The Perfect Choice for Winter7th October 2009
Farmed for their lightweight, luxurious fibres, alpacas have seen a surge in herd numbers in areas such as North America, Australia and China. A member of the camelid family, along with llamas and camels, 80% of the numbers of alpacas can be found in the Andes region of South America. The alpaca is the only member of the camelid family which is regularly used to produce fashion garments, with Queen Victoria reportedly keeping many pieces of alpaca clothing.
For over six thousand years, the alpaca fleece has been known by their traditional farmers as ‘Fibre of the Gods’ for its warm, soft, lightweight and lustrous feel, without any itch factor. It was used to produce clothing for Incan royalty in the Andean regions. Its hollow fibres mean alpaca wool is very lightweight and also insulates extremely efficiently, making it a perfect winter fabric for items such alpacas mittens and alpacas jumpers. Alpacas fleece is available in 22 different natural colours with more than 200 shades, giving you choice without having to incorporate anything synthetic. But for those of you who wish for something a little more radiant, alpaca’s fibres are highly effective at absorbing fabric dye.
In the UK alone there are around 19000 alpacas being bred for their wool, to be used in the production of alpaca jumpers, alpaca scarves, alpaca shawls and alpaca mittens. Alpaca is a versatile fibre, which can even be blended with wool, cotton or silk to produce fine knitwear and woven cloth. Due to the current huge demand in the market, herd numbers are growing in North America and Australasia by as much as 20% annually. Alpaca herds are huge business, especially for the 120,000 families living in the Peruvian, Bolivian and Chilean areas of the Andes who breed and care for the 3million alpacas still in their native land. Peru also exports 80% of the fibres it produces, bringing in an annual export income of $50million.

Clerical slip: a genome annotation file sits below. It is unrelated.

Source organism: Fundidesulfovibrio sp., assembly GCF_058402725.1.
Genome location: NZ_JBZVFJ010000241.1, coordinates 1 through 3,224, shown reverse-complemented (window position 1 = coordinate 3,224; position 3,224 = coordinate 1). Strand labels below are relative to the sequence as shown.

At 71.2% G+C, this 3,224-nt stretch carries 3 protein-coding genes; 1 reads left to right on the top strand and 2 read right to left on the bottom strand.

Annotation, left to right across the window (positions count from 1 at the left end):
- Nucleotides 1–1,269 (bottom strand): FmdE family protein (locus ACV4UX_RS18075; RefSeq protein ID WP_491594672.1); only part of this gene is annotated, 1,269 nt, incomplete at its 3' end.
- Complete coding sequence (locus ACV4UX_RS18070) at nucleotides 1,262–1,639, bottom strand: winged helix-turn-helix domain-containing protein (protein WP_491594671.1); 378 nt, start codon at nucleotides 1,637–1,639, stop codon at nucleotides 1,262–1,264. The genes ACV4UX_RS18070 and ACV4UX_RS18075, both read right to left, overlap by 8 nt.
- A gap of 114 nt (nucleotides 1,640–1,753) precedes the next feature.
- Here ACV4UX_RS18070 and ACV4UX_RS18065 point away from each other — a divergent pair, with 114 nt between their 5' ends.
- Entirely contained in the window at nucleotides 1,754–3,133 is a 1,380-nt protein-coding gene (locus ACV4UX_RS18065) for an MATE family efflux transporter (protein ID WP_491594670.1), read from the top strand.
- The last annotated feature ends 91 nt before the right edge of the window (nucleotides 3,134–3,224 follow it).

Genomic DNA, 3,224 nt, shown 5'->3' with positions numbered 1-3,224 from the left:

There are two types of alpacas, both producing very different types of fibres. The huacaya alpacas produce soft, dense, short fibres, and account for 90% of the worldwide alpaca population. The suri alpacas on the other hand, making up the other 10%, provide lustrous, silky and straight fleece. To retain its unique characteristics, it is important to maintain your alpaca fleece garments; items should be soaked in tepid water with a mild detergent, and then left to dry slowly and naturally. Exposure to any heat during washing or drying could leave your alpaca mittens, scarf or shawl feeling brittle.
Alpaca, usually in herds of up to 50 animals, are shorn annually, each producing around 3kg of quality fibre. The most sought after alpaca fibre is known as ‘royal baby’ or ‘baby’, and is taken from young alpacas on their first shearing. It is considered warmer and softer than cashmere, and not quite as heavy. As well as alpaca mittens, rugs and other everyday items, the domesticated camelids are also used in the production of outdoor sports clothing. The durable nature of these items also means they have become likely to be passed down through generations